Lane Stadium has been a house of horrors for Virginia of late, with double-digit losses in each of the past four trips, and a combined point total of 19 over the last three visits to Blacksburg.  The Cavaliers held Tech to less than 25 points in all three of those games, but have given up 33 and 52 to the Hokies in the last two meetings in Charlottesville.  The Hokies are allowing 21 points per game in 2008 – up from 14 a year ago after ten weeks – but offensive statistics would indicate that this year’s game may not feature a ton of scoring.  Not to be out done in the national total offense rankings, VPI ranks 113th out of 119 teams, below fellow ACC Coastal scoreboard-lighters Virginia (97), Duke (98), Miami (99), and Wake Forest (100).  Before you ask the question, Georgia Tech is 72nd.  Like Wake, Virginia Tech will host Duke the week before hosting Virginia, and the Cavalier fans will be eager to see how healthy Tech’s banged-up quarterbacks are by that point in the season. 


Georgia Tech is the only Coastal team that has played five conference games, but faces back-to-back contests against ranked opponents as well what looks to be an improving Miami team.  Like GT, Virginia Tech has only one road contest remaining, and consecutive ESPN Thursday night games against Maryland (home) and Miami may decide the Hokies fate.  Duke is the only Coastal team with five games remaining, and must travel for three of them, including to both Clemson and Blacksburg.  UNC plays two of its final four on the road, but should be favored in each, unless Maryland knocks off Virginia Tech on 11/6.  Miami may have the toughest road to Tampa, with three outstanding road contests, and two Thursday games in a row.


In case you’re wondering, the ACC divisional tiebreakers are head-to-head competition, followed by in-division records.  Virginia Tech is currently the only Coastal team without a Coastal loss, and the two Virginia schools are the only with two Coastal victories.  Virginia will play three of its five Coastal games on the road, but is one of four Coastal members (UNC, Miami, Duke) who will play two of its three contests against Atlantic foes at home.  Comparing the Atlantic draws, Virginia does not play FSU or BC – who have both beaten Coastal squads already.  Virginia also misses our on NCSU, the conference’s only 0-4 team:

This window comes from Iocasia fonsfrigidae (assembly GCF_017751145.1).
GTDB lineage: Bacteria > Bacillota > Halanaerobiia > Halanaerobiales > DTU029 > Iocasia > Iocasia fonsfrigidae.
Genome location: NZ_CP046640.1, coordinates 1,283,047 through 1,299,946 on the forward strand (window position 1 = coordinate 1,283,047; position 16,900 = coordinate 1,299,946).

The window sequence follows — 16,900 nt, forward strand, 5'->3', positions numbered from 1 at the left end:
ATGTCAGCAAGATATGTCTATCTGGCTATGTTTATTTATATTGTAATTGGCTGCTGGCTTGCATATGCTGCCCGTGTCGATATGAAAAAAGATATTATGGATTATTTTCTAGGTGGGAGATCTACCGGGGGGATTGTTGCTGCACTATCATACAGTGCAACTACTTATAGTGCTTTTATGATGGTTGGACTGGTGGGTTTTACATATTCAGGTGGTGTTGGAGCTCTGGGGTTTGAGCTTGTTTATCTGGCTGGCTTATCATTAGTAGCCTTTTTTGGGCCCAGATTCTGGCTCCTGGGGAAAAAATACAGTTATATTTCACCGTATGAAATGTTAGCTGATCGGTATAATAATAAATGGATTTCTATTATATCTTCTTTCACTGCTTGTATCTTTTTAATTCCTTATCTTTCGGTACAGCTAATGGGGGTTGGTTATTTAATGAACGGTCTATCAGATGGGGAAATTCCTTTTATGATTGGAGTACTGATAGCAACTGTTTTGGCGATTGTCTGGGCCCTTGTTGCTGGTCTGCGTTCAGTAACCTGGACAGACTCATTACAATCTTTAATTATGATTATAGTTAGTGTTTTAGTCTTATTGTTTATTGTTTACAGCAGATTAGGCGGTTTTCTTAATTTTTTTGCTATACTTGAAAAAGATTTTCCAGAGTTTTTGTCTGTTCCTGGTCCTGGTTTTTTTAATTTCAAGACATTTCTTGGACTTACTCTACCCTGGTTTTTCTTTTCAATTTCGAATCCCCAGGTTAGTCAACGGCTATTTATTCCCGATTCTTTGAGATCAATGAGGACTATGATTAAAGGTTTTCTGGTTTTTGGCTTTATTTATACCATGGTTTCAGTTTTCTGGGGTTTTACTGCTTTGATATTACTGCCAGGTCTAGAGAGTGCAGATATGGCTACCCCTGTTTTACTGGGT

Coastal Only

Atlantic #1

Atlantic #2

Atlantic #3








@ BC

@ Clemson

#16 FSU

#21 UNC



@ #25 UMD




@ BC

@ #16 FSU

#25 UMD (Thu)



#16 FSU







@ Clemson

Wins in green, losses in red; rankings (AP) as of 10/26


Blood Thicker Than Tears?

October 18, 2008

Former Samford/Auburn head man and current motivational speaker/FSU ‘observer’/wannabe WVU coach/ college football analyst Terry Bowden learned this week that the non-coaching Bowden fraternity gained a third member in older brother Tommy.


In his most recent column, Terry B says “Tommy knew expectations weren’t met” at Clemson, after opening 2008 at 3-3 after perhaps the most preseason expectations of his career.  The now finalized Clemson entry on his resume includes no ACC titles, but the now beefed-up bank account with his name on the ledger includes a few more zeros.

Terry went on to say (after referring to his own coaching accomplishments) that he and his brother are close and while it is very difficult for him to write, Tommy really did “deserve what happened to him Monday.“  Clemson, after all still has “as much talent as anyone in the conference” and had not met the clear expectation off winning a at least winning a conference title.  Clemson, Terry reckons, “deserve[s] the right to try to find a coach they believe can get them there.”  Tommy, “of all people, knew what to expect when he got into this business. [He and his brothers] grew up in it.”


Little Bro Terry wrote that Tommy “agreed to resign,” while many other media outlets simply called it a firing.  The AJC went that route, and also noted the similarities between Tommy’s departure – “college football’s earliest coaching exit since 2003” – and Terry’s last decade:


  • “Both took their leave six games into the season.
  • The departures came almost exactly 10 years apart — Tommy on Oct. 13 and Terry on Oct. 23, 1998.
  • They left programs nicknamed Tigers, with orange as their color.
  • Both schools appointed former Alabama assistants as interim coach — Bill Oliver taking over for Terry, Dabo Swinney for Tommy.”


For his part, Pappa Bobby cut to the chase: ”That’s the way this profession works. There ain’t but one answer, and that’s winning.”